“The Achilles tendon, if bruised or cut, causes the most acute fevers, induces choking, deranges the mind, and at length brings death.” (Hippocrates)

Current Concepts in Achilles Tendon Rupture

The first work in DJO Publications “Current Concepts in Orthopaedics” series - Current Concepts in Achilles Tendon Rupture was launched at ESSKA in May 2008. The book is the culmination of the work of The Achilles Tendon Study Group (AT Study Group) which has, over the last fifteen months, gathered to discuss the best available evidence and expert opinion on the aetiology, diagnosis and treatment of Achilles tendon ruptures. Having examined in depth the international achievements and directions taken by this distinguished group of authors, the AT Study Group will present their findings in a special 60 minute symposium at ESSKA.

Achilles tendon ruptures are relatively common. Although the Achilles tendon, formed by the merging of the tendons of gastrocnemius and soleus, is the thickest and strongest tendon in the human body, it remains susceptible to injury. During the last two decades, the incidence of spontaneous ruptures has been rising, probably because of the increasing keep-fit culture. Approximately 75% of Achilles tendon ruptures occur during sports activities. Several aetiological hypotheses have been proposed, including the adverse influence of corticosteroids, fluoroquinolone antibiotics, exercise-induced hyperthermia and mechanical abnormalities of the foot. The diagnosis of an acute rupture can usually be made clinically.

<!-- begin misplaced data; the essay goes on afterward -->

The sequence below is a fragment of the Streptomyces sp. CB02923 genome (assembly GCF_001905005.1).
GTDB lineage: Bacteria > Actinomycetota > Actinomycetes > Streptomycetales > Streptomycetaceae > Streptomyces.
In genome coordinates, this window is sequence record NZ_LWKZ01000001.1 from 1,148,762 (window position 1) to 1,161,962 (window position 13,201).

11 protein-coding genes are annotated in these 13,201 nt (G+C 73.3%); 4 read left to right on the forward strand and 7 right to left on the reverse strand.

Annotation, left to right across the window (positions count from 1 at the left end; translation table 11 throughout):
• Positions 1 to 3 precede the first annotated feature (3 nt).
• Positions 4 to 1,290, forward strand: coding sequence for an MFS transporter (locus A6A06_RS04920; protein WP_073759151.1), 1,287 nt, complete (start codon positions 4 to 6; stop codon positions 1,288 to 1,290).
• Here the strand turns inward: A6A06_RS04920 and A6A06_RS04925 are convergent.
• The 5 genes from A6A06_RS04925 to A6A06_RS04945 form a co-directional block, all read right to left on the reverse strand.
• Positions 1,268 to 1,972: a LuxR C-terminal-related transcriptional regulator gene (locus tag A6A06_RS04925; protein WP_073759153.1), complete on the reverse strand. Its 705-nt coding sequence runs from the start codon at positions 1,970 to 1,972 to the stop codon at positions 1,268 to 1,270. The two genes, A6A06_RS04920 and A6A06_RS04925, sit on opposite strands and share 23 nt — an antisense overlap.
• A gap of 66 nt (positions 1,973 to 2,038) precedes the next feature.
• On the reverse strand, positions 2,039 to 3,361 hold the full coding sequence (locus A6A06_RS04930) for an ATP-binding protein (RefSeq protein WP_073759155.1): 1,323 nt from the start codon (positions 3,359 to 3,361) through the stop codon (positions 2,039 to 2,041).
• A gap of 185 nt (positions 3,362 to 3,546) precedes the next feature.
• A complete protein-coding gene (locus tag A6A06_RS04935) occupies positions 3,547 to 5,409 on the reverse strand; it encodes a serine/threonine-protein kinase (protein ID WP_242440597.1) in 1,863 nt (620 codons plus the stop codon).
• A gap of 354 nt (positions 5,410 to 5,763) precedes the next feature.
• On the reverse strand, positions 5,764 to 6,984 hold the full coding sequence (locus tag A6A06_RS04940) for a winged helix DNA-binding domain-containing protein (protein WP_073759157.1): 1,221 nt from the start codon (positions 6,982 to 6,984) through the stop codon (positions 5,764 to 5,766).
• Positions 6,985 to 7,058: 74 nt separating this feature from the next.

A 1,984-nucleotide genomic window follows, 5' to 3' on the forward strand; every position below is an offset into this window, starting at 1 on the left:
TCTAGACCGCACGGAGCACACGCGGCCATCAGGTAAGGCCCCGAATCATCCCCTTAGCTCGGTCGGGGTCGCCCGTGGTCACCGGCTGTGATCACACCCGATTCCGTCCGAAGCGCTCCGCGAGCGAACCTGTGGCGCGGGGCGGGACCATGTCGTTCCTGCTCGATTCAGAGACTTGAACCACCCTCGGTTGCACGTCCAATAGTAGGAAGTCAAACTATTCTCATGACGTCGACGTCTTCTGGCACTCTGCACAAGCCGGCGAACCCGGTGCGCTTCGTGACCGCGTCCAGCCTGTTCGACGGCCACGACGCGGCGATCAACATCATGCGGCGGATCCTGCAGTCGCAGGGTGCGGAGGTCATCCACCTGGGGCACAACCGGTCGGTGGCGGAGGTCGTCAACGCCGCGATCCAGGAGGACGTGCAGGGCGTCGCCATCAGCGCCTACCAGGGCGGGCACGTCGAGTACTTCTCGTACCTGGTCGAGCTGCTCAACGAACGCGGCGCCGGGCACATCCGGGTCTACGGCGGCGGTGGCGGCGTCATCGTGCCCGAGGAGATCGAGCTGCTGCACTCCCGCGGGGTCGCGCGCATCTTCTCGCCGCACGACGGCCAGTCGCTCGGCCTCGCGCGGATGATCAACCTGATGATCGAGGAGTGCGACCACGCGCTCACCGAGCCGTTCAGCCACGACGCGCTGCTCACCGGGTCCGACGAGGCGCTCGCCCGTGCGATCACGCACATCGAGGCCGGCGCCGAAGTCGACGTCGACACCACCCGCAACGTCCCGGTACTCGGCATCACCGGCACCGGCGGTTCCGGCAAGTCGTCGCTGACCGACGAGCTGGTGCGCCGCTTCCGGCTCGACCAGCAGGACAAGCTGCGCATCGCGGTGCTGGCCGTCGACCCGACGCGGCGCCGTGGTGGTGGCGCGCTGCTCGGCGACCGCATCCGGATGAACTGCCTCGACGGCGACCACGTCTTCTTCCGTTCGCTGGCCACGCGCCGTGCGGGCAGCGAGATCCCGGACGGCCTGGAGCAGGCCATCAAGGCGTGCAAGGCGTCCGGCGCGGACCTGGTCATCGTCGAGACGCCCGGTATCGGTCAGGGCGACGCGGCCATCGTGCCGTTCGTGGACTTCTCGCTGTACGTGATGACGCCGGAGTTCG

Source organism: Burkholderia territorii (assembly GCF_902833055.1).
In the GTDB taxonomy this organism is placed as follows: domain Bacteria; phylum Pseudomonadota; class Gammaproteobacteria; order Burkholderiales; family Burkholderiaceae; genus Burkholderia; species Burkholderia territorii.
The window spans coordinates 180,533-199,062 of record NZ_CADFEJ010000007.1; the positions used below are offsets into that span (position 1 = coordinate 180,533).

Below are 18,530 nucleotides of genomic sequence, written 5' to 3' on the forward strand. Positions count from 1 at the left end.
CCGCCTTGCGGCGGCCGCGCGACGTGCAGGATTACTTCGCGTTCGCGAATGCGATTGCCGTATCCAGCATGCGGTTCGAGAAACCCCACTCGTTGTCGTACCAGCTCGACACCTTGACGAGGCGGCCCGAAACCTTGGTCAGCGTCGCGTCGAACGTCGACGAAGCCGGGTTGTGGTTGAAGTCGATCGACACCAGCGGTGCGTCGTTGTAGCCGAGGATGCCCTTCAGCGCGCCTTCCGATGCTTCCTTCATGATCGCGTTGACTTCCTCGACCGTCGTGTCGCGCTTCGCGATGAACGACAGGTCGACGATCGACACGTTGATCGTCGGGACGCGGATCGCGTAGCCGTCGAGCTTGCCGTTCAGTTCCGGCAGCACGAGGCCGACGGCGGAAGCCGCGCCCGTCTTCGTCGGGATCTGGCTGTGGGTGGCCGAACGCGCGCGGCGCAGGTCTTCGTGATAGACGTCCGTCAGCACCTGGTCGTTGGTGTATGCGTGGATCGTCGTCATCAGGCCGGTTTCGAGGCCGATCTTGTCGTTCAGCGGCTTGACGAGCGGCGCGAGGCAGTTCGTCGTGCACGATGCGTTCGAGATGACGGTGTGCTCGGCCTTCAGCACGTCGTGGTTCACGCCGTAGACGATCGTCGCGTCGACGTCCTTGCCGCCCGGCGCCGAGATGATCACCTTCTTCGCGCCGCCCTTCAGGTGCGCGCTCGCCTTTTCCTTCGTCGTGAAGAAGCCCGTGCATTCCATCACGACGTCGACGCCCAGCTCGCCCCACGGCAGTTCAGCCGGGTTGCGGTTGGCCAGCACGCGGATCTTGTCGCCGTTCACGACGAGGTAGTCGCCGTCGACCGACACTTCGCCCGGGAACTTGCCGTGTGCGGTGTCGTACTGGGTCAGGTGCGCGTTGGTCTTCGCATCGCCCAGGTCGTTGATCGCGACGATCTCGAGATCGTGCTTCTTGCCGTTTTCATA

Recently, several meta-analyses on management were published but there is still a lack of consensus on the best management of the acute Achilles tendon rupture. Management can be broadly classified into operative and non-operative treatment. Generally, open operative management has been used in athletes and young, fit patients, percutaneous operative in those who do not wish to have an open repair, and non-operative management in the elderly. Recent systematic reviews have concluded that operative management has a lower re-rupture rate, but must be balanced by the risks associated with surgery. Recent studies have demonstrated the beneficial effect of functional after-treatment in a mobile cast or brace.

The Achilles Tendon Study Group

In 2007, the Achilles Tendon Study Group was founded to promote the research and scientific study of injuries to the Achilles tendon. The Study Group meets over one day every year. In the even years, the meeting takes place in the same venue of and immediately before the biannual ESSKA 2000 Congress. The other years, the meeting takes place in the same venue of and immediately before the biannual ISAKOS Congress. Current Concepts in Achilles Tendon Rupture is the first product of the group, and is part of an upcoming current concepts series on ailments of the Achilles tendon.
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